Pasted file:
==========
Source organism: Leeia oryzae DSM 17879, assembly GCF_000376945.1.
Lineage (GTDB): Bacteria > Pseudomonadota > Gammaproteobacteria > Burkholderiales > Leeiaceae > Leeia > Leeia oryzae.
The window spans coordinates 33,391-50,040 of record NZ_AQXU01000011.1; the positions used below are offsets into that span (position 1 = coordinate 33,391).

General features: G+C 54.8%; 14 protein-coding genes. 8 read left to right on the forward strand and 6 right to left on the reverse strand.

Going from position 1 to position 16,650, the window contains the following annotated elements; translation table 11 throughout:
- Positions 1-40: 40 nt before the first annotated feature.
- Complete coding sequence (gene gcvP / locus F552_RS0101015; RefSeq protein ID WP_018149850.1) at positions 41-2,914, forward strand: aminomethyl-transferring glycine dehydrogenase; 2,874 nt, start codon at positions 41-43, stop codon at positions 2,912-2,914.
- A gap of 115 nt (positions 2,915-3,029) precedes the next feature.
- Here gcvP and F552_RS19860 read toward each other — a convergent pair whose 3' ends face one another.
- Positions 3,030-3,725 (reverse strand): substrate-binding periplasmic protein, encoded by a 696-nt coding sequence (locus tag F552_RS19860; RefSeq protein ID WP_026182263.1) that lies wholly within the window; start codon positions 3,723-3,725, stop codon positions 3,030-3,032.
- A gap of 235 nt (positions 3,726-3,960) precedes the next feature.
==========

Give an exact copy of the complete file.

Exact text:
Source organism: Leeia oryzae DSM 17879, assembly GCF_000376945.1.
Lineage (GTDB): Bacteria > Pseudomonadota > Gammaproteobacteria > Burkholderiales > Leeiaceae > Leeia > Leeia oryzae.
The window spans coordinates 33,391-50,040 of record NZ_AQXU01000011.1; the positions used below are offsets into that span (position 1 = coordinate 33,391).

General features: G+C 54.8%; 14 protein-coding genes. 8 read left to right on the forward strand and 6 right to left on the reverse strand.

Going from position 1 to position 16,650, the window contains the following annotated elements; translation table 11 throughout:
- Positions 1-40: 40 nt before the first annotated feature.
- Complete coding sequence (gene gcvP / locus F552_RS0101015; RefSeq protein ID WP_018149850.1) at positions 41-2,914, forward strand: aminomethyl-transferring glycine dehydrogenase; 2,874 nt, start codon at positions 41-43, stop codon at positions 2,912-2,914.
- A gap of 115 nt (positions 2,915-3,029) precedes the next feature.
- Here gcvP and F552_RS19860 read toward each other — a convergent pair whose 3' ends face one another.
- Positions 3,030-3,725 (reverse strand): substrate-binding periplasmic protein, encoded by a 696-nt coding sequence (locus tag F552_RS19860; RefSeq protein ID WP_026182263.1) that lies wholly within the window; start codon positions 3,723-3,725, stop codon positions 3,030-3,032.
- A gap of 235 nt (positions 3,726-3,960) precedes the next feature.